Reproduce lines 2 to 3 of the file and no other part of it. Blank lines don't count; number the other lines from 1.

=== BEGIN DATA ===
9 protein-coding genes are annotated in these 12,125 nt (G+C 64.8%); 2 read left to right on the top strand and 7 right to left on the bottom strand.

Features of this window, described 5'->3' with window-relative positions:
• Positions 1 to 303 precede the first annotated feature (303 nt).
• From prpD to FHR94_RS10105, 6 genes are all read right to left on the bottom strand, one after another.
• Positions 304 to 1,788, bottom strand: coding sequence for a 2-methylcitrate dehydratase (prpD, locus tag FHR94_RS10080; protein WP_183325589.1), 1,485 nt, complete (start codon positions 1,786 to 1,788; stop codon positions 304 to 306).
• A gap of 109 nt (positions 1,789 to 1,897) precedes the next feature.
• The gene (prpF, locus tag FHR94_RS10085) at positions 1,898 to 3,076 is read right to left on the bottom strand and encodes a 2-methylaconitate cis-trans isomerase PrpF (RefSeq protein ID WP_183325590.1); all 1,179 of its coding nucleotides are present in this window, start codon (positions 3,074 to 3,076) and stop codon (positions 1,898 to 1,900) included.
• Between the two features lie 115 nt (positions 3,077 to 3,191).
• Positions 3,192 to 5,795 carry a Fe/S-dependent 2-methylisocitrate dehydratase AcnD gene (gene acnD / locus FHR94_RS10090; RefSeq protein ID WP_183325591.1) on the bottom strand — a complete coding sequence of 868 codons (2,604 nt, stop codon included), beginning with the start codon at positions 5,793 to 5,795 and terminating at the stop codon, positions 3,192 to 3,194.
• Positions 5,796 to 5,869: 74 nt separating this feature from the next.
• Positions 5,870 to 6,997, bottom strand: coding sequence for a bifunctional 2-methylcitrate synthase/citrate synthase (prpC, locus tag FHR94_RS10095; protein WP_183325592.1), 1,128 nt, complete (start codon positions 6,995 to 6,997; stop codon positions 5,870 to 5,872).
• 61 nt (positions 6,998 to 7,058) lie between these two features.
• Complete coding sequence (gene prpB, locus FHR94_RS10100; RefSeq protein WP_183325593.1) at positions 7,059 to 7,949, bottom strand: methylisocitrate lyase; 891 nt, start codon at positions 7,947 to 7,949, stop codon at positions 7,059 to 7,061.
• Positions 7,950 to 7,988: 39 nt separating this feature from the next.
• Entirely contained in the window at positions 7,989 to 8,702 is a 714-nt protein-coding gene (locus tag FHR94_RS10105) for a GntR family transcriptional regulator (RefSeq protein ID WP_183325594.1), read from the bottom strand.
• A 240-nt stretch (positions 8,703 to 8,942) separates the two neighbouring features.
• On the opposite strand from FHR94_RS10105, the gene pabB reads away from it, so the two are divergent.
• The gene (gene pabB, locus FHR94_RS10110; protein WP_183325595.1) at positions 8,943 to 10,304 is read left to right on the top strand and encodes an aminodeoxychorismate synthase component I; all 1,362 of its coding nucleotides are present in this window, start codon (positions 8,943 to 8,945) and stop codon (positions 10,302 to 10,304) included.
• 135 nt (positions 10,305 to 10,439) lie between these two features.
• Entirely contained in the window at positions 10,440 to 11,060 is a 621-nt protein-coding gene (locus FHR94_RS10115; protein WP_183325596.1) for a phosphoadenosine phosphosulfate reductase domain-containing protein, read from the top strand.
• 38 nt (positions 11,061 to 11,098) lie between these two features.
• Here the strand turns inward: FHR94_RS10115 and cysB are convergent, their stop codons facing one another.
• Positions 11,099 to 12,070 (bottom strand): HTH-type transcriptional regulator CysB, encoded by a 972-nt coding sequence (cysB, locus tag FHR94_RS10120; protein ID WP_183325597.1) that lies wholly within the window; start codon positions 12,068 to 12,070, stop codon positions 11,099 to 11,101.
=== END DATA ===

Features of this window, described 5'->3' with window-relative positions:
• Positions 1 to 303 precede the first annotated feature (303 nt).